the vessel was not seized in Monmouth counByles on Bills says that holder is a gen- ty, and therefore that the facts necessary eral word, applied to anyone in actual or to the exercise of jurisdiction by the New constructive possession of the bill, and en Jersey justices did not exist, although their titled at law to recover or receive its con existence was recited or alfirmed in the oftents from the parties to it.” Sharswood's ficial record made by them. Speaking by ed. 66. So in 1 Parsons on Bills & Notes it Mr. Justice Bradley, this court adjudged, in is said that “by the holder of negotiable the language of Story, that the Constitution paper is meant, in law, the owner of it; for “did not make the judgments of other states if it be in his possession without title or in domestic judgments to all intents and purterest he is, in general, considered only as poses, but only gave a general validity, the agent of the owner.” p. 253. So that faith, and credit to them, as evidence;" and, proof that the payee bank was not the own- upon an elaborate review of previous cases, er of the note when it brought suit in Ohio that “the jurisdiction of the court by which tended to show that it was not in law the a judgment is rendered in any state may be "holder" of the instrument within what questioned in a collateral proceeding in anmust be regarded as the true meaning of the other state, notwithstanding the provision warrant of attorney, and, therefore, that the of the 4th article of the Constitution and court was without authority to enter judg- law of 1790 [Rev. Stat. § 905, U. S. Comp. ment by confession in its favor against the Stat. 1901, pp. 677 et seq.), and notwithobligor. In other words, the defendant standing the averments contained in the recWiley could show collaterally that he was ord of the judgment itself.” There has been not legally before the court-as he was not, no departure in the decisions of this court in any just sense--if his appearance was en from the doctrines announced in Thompson tered and judgment confessed by one who v. Whitman, whether the question related to had, in fact, at the time, no authority to do 'courts of general or to courts of limited or special jurisdiction. It has been repeatedly | judgment against the obligors if the Naaffirmed. Knowles v. Logansport Gaslight tional Exchange Bank had in fact sold the & Coke Co. 19 Wall. 58, 61, 22 L. ed. 70, 72; note, and ceased, before the commencement Hall v. Lanning, 91 U. S. 160, 165, 23 L. of that suit, to own it or to be entitled to ed. 271, 273; Pennoyer v. Neff, 95 U. S. 714, receive the proceeds to its own use. It was, 732, 24 L. ed. 565, 572; Cole v. Cunningham, in such case, in legal effect, a personal judg. 133 U. S. 107, 112, 33 L. ed. 538, 541, 10 ment without service of process upon the Sup. Ct. Rep. 269; Grover & B. Mach. Co. v. defendants, and without their appearance in Radcliffe, 137 U. S. 287, 295, 34 L. ed. 670, person or by an authorized attorney. The 672, 11 Sup. Ct. Rep. 92; Thormann v. proceedings were wanting in due process of Frame, 176 U. S. 350, 356, 44 L. ed. 500, law. The obligors never consented to judg503, 20 Sup. Ct. Rep. 446; Bell v. Bell, 181 ment by confession in favor of one who was U. S. 175, 178, 45 L. ed. 804, 807, 21 Sup. not the owner of the note or entitled to reCt. Rep. 551; Andrews v. Andrews, 188 U. ceive its proceeds, and the warrant of attorS. 14, 34, 47 L. ed. 366, 370, 23 Sup. Ct. Rep. ney cannot be held to have authorized such 237. The general jurisdiction of the Ohio a confession. court undoubtedly embraced such a cause of Perceiving no error of law in the record action as was set forth in the suit on the the judgment must be affirmed. note. But we are of opinion that that court It is so ordered. had no authority or jurisdiction to render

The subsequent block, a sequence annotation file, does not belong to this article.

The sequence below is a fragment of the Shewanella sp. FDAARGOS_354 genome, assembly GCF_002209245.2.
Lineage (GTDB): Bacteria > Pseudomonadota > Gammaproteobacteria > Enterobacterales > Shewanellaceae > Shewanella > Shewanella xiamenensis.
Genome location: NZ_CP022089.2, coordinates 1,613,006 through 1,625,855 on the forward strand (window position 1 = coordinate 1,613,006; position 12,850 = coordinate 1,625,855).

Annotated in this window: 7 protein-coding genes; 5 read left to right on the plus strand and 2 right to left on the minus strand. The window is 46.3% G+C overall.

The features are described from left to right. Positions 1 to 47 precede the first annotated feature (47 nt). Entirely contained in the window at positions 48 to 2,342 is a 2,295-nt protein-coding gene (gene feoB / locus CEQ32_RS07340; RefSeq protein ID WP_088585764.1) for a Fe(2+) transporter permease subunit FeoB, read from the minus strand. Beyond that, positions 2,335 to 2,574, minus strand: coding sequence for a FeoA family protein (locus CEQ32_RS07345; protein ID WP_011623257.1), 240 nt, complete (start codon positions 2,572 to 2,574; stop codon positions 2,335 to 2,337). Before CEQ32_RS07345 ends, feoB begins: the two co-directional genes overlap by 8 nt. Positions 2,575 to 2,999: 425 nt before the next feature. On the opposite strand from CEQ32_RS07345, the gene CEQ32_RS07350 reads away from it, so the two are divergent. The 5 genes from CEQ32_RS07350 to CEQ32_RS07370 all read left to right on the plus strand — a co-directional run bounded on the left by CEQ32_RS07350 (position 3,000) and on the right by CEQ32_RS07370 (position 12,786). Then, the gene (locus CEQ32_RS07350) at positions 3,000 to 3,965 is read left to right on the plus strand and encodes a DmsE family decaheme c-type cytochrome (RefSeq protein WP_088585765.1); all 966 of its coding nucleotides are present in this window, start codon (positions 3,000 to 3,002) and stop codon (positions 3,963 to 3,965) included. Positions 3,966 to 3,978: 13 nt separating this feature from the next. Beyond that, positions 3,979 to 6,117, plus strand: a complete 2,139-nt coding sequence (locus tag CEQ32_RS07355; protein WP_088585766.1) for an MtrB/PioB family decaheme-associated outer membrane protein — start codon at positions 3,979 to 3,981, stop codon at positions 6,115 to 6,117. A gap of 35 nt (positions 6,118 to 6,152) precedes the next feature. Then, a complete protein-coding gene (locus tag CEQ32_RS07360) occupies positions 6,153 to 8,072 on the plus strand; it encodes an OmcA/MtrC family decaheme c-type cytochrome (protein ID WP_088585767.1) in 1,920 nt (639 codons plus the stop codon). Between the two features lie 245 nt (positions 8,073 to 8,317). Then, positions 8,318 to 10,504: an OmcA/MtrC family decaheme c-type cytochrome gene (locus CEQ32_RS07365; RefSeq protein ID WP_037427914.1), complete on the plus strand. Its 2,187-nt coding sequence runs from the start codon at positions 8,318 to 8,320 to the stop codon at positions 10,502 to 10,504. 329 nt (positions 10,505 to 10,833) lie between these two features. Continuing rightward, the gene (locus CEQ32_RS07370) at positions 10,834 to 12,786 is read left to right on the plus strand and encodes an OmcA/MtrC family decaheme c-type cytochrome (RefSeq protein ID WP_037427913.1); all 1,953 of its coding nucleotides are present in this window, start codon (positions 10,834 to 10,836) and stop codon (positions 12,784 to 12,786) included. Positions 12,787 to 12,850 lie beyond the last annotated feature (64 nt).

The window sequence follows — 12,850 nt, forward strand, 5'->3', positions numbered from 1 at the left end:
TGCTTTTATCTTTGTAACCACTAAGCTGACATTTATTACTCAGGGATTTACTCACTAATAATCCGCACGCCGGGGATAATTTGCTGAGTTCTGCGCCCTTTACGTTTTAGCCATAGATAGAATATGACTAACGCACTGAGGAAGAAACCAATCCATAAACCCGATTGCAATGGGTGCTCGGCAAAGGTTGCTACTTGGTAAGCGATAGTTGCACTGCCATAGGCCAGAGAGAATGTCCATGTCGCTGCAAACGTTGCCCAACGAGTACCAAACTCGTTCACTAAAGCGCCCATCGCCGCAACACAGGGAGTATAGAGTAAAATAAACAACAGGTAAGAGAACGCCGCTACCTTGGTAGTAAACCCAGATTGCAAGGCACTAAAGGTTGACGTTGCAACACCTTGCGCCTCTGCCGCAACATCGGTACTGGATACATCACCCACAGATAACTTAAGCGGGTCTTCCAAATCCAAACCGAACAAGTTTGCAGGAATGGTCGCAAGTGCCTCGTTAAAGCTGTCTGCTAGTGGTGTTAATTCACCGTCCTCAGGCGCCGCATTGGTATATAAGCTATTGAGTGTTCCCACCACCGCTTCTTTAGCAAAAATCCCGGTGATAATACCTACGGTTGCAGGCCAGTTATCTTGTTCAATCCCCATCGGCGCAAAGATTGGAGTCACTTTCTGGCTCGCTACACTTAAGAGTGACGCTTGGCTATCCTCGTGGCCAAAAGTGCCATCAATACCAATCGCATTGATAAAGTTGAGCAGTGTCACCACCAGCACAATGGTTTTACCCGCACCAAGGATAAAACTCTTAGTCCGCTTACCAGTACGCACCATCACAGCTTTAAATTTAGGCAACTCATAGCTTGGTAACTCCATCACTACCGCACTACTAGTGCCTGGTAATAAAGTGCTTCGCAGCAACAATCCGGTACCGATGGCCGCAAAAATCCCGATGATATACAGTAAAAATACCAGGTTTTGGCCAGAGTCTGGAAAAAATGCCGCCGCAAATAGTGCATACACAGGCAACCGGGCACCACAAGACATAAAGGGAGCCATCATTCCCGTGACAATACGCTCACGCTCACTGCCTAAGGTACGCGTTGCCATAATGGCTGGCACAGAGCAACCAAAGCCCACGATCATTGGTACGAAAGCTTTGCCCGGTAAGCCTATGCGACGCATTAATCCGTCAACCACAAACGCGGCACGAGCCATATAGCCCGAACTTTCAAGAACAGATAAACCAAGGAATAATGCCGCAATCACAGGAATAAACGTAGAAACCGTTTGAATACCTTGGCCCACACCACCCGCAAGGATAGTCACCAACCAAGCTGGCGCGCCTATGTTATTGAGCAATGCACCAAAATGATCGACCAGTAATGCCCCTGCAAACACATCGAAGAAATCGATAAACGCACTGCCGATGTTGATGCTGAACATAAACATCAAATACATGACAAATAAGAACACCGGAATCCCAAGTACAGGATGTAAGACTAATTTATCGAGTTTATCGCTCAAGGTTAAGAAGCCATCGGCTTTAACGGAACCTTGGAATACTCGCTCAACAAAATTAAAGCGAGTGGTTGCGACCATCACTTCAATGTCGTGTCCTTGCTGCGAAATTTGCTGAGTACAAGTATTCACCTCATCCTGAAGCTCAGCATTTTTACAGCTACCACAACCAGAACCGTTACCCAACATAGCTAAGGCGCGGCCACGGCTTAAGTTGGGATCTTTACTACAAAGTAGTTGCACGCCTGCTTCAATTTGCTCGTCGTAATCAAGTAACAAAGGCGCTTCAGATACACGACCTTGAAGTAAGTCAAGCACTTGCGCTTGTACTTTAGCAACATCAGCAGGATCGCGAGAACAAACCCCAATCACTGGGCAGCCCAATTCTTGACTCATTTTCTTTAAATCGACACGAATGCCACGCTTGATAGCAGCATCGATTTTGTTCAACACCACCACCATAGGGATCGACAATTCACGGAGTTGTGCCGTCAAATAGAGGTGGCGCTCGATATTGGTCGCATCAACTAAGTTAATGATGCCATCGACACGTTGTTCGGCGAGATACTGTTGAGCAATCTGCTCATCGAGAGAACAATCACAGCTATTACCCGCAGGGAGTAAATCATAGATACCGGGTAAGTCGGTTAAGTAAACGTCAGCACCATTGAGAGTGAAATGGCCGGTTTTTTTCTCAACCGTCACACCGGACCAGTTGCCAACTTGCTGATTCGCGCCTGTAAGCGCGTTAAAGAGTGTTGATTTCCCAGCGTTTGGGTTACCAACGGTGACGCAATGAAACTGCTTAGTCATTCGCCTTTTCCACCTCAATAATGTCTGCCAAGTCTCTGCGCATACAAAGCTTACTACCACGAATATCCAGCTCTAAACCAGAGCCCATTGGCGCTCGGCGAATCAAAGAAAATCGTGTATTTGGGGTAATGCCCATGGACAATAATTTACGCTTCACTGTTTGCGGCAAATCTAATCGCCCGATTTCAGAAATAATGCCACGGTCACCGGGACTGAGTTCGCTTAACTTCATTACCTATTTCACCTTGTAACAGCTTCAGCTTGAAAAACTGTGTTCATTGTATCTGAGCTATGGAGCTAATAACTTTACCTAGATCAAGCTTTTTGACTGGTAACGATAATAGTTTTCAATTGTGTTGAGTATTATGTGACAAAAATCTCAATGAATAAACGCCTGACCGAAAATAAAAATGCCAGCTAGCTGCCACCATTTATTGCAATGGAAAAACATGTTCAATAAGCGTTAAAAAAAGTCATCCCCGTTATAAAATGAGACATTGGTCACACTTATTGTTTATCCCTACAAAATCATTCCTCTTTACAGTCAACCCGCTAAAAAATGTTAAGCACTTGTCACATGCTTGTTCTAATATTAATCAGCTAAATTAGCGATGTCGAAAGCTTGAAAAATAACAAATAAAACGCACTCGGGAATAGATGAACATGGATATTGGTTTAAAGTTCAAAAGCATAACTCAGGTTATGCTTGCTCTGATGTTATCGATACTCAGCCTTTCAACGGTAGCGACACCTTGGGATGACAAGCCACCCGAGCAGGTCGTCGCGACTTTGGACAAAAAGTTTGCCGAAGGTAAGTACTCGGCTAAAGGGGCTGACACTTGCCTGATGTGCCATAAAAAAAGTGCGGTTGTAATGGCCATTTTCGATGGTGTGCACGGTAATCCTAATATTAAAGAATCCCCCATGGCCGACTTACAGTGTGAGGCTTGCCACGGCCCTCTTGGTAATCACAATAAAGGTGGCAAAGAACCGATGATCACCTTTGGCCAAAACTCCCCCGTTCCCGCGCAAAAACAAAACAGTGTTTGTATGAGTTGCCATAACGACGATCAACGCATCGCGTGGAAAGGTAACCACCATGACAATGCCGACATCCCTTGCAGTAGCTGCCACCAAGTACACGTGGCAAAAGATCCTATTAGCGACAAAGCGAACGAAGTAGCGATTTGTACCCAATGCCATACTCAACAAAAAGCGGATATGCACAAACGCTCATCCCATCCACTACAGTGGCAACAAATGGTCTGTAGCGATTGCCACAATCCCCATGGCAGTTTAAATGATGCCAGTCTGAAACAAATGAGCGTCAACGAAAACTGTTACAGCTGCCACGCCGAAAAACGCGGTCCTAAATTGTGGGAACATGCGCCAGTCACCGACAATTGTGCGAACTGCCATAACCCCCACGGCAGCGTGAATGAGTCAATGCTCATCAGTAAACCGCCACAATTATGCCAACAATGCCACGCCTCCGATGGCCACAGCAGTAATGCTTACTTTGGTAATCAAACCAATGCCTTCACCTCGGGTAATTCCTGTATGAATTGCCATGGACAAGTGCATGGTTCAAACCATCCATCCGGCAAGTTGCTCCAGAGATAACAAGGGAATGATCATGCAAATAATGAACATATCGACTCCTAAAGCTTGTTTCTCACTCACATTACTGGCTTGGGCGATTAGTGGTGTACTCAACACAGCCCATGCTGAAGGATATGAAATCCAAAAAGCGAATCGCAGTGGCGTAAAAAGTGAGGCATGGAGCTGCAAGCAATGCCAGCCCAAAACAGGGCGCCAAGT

(195 U. S. 427)